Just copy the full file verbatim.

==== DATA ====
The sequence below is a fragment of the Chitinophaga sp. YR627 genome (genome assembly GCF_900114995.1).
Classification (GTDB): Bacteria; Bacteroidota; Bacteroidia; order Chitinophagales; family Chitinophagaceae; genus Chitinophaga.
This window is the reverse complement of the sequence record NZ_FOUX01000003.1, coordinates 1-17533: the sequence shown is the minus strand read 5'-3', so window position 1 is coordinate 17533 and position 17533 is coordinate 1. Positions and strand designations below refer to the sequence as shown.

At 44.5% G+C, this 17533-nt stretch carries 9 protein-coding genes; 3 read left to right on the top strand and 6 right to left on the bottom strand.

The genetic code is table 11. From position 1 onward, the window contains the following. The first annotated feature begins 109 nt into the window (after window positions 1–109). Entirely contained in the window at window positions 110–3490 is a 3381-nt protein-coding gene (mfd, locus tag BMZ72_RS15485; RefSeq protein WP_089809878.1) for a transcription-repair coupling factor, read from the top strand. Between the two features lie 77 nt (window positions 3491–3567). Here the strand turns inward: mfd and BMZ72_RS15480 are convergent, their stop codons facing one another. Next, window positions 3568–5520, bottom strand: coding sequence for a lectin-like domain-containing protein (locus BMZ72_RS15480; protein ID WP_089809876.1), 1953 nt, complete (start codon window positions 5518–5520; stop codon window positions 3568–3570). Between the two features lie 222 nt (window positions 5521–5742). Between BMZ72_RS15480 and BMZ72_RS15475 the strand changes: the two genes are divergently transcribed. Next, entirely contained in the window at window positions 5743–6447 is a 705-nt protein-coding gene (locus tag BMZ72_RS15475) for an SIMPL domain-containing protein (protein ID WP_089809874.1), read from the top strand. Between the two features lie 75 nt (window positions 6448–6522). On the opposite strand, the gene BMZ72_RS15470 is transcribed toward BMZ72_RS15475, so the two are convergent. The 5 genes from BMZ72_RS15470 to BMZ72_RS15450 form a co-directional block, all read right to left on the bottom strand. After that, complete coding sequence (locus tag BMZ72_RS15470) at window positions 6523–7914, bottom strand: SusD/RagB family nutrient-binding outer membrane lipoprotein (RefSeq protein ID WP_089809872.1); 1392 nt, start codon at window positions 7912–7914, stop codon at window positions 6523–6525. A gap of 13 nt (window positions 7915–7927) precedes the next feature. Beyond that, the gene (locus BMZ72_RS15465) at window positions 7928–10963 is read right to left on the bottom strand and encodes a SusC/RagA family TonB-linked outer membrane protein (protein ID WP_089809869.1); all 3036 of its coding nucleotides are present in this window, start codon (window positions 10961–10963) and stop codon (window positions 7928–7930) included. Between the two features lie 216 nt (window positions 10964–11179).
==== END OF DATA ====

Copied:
The sequence below is a fragment of the Chitinophaga sp. YR627 genome (genome assembly GCF_900114995.1).
Classification (GTDB): Bacteria; Bacteroidota; Bacteroidia; order Chitinophagales; family Chitinophagaceae; genus Chitinophaga.
This window is the reverse complement of the sequence record NZ_FOUX01000003.1, coordinates 1-17533: the sequence shown is the minus strand read 5'-3', so window position 1 is coordinate 17533 and position 17533 is coordinate 1. Positions and strand designations below refer to the sequence as shown.

At 44.5% G+C, this 17533-nt stretch carries 9 protein-coding genes; 3 read left to right on the top strand and 6 right to left on the bottom strand.

The genetic code is table 11. From position 1 onward, the window contains the following. The first annotated feature begins 109 nt into the window (after window positions 1–109). Entirely contained in the window at window positions 110–3490 is a 3381-nt protein-coding gene (mfd, locus tag BMZ72_RS15485; RefSeq protein WP_089809878.1) for a transcription-repair coupling factor, read from the top strand. Between the two features lie 77 nt (window positions 3491–3567). Here the strand turns inward: mfd and BMZ72_RS15480 are convergent, their stop codons facing one another. Next, window positions 3568–5520, bottom strand: coding sequence for a lectin-like domain-containing protein (locus BMZ72_RS15480; protein ID WP_089809876.1), 1953 nt, complete (start codon window positions 5518–5520; stop codon window positions 3568–3570). Between the two features lie 222 nt (window positions 5521–5742). Between BMZ72_RS15480 and BMZ72_RS15475 the strand changes: the two genes are divergently transcribed. Next, entirely contained in the window at window positions 5743–6447 is a 705-nt protein-coding gene (locus tag BMZ72_RS15475) for an SIMPL domain-containing protein (protein ID WP_089809874.1), read from the top strand. Between the two features lie 75 nt (window positions 6448–6522). On the opposite strand, the gene BMZ72_RS15470 is transcribed toward BMZ72_RS15475, so the two are convergent. The 5 genes from BMZ72_RS15470 to BMZ72_RS15450 form a co-directional block, all read right to left on the bottom strand. After that, complete coding sequence (locus tag BMZ72_RS15470) at window positions 6523–7914, bottom strand: SusD/RagB family nutrient-binding outer membrane lipoprotein (RefSeq protein ID WP_089809872.1); 1392 nt, start codon at window positions 7912–7914, stop codon at window positions 6523–6525. A gap of 13 nt (window positions 7915–7927) precedes the next feature. Beyond that, the gene (locus BMZ72_RS15465) at window positions 7928–10963 is read right to left on the bottom strand and encodes a SusC/RagA family TonB-linked outer membrane protein (protein ID WP_089809869.1); all 3036 of its coding nucleotides are present in this window, start codon (window positions 10961–10963) and stop codon (window positions 7928–7930) included. Between the two features lie 216 nt (window positions 10964–11179).